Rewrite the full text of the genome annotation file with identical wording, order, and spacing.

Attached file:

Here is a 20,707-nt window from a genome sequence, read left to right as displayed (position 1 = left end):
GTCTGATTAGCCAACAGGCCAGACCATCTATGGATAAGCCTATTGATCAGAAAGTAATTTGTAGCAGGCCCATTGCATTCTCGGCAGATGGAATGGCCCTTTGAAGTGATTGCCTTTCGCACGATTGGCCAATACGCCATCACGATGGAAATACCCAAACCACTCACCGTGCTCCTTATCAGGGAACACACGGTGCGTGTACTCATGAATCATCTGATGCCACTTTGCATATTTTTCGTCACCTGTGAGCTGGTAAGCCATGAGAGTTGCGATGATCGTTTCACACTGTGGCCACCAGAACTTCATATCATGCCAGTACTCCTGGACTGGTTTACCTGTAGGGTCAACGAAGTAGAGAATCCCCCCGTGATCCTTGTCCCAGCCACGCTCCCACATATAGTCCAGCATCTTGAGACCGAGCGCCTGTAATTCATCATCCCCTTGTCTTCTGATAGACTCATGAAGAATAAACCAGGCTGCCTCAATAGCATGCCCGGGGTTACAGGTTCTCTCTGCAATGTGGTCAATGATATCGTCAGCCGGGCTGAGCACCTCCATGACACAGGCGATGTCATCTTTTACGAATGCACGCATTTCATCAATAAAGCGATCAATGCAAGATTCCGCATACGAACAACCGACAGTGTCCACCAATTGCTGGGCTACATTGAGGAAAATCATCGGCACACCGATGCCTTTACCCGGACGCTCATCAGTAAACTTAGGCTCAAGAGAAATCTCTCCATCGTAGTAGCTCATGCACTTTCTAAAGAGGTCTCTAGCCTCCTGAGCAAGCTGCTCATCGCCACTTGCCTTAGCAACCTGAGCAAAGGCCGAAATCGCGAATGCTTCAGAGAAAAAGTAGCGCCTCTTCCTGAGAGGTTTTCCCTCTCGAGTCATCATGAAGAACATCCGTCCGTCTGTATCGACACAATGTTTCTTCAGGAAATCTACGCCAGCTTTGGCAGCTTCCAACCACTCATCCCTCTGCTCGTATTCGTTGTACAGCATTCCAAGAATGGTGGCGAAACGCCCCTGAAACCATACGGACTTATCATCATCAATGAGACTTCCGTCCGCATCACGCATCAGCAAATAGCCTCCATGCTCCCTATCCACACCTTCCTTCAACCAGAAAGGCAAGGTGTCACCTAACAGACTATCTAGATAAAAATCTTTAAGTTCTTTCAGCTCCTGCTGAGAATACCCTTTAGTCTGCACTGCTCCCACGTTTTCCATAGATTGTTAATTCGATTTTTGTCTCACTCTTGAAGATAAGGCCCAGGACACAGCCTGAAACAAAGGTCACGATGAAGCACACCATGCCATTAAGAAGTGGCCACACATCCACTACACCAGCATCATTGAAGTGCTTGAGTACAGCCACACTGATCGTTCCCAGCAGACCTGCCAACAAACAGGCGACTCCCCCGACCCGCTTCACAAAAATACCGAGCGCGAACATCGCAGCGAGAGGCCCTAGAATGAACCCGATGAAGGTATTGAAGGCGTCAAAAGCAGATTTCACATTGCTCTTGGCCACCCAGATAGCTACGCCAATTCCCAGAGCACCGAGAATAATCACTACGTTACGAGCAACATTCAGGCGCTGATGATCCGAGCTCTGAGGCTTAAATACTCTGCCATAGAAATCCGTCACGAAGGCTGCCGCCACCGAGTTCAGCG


Here is a 20,707-nt window from a genome sequence, read left to right as displayed (position 1 = left end):
GTCTGATTAGCCAACAGGCCAGACCATCTATGGATAAGCCTATTGATCAGAAAGTAATTTGTAGCAGGCCCATTGCATTCTCGGCAGATGGAATGGCCCTTTGAAGTGATTGCCTTTCGCACGATTGGCCAATACGCCATCACGATGGAAATACCCAAACCACTCACCGTGCTCCTTATCAGGGAACACACGGTGCGTGTACTCATGAATCATCTGATGCCACTTTGCATATTTTTCGTCACCTGTGAGCTGGTAAGCCATGAGAGTTGCGATGATCGTTTCACACTGTGGCCACCAGAACTTCATATCATGCCAGTACTCCTGGACTGGTTTACCTGTAGGGTCAACGAAGTAGAGAATCCCCCCGTGATCCTTGTCCCAGCCACGCTCCCACATATAGTCCAGCATCTTGAGACCGAGCGCCTGTAATTCATCATCCCCTTGTCTTCTGATAGACTCATGAAGAATAAACCAGGCTGCCTCAATAGCATGCCCGGGGTTACAGGTTCTCTCTGCAATGTGGTCAATGATATCGTCAGCCGGGCTGAGCACCTCCATGACACAGGCGATGTCATCTTTTACGAATGCACGCATTTCATCAATAAAGCGATCAATGCAAGATTCCGCATACGAACAACCGACAGTGTCCACCAATTGCTGGGCTACATTGAGGAAAATCATCGGCACACCGATGCCTTTACCCGGACGCTCATCAGTAAACTTAGGCTCAAGAGAAATCTCTCCATCGTAGTAGCTCATGCACTTTCTAAAGAGGTCTCTAGCCTCCTGAGCAAGCTGCTCATCGCCACTTGCCTTAGCAACCTGAGCAAAGGCCGAAATCGCGAATGCTTCAGAGAAAAAGTAGCGCCTCTTCCTGAGAGGTTTTCCCTCTCGAGTCATCATGAAGAACATCCGTCCGTCTGTATCGACACAATGTTTCTTCAGGAAATCTACGCCAGCTTTGGCAGCTTCCAACCACTCATCCCTCTGCTCGTATTCGTTGTACAGCATTCCAAGAATGGTGGCGAAACGCCCCTGAAACCATACGGACTTATCATCATCAATGAGACTTCCGTCCGCATCACGCATCAGCAAATAGCCTCCATGCTCCCTATCCACACCTTCCTTCAACCAGAAAGGCAAGGTGTCACCTAACAGACTATCTAGATAAAAATCTTTAAGTTCTTTCAGCTCCTGCTGAGAATACCCTTTAGTCTGCACTGCTCCCACGTTTTCCATAGATTGTTAATTCGATTTTTGTCTCACTCTTGAAGATAAGGCCCAGGACACAGCCTGAAACAAAGGTCACGATGAAGCACACCATGCCATTAAGAAGTGGCCACACATCCACTACACCAGCATCATTGAAGTGCTTGAGTACAGCCACACTGATCGTTCCCAGCAGACCTGCCAACAAACAGGCGACTCCCCCGACCCGCTTCACAAAAATACCGAGCGCGAACATCGCAGCGAGAGGCCCTAGAATGAACCCGATGAAGGTATTGAAGGCGTCAAAAGCAGATTTCACATTGCTCTTGGCCACCCAGATAGCTACGCCAATTCCCAGAGCACCGAGAATAATCACTACGTTACGAGCAACATTCAGGCGCTGATGATCCGAGCTCTGAGGCTTAAATACTCTGCCATAGAAATCCGTCACGAAGGCTGCCGCCACCGAGTTCAGCG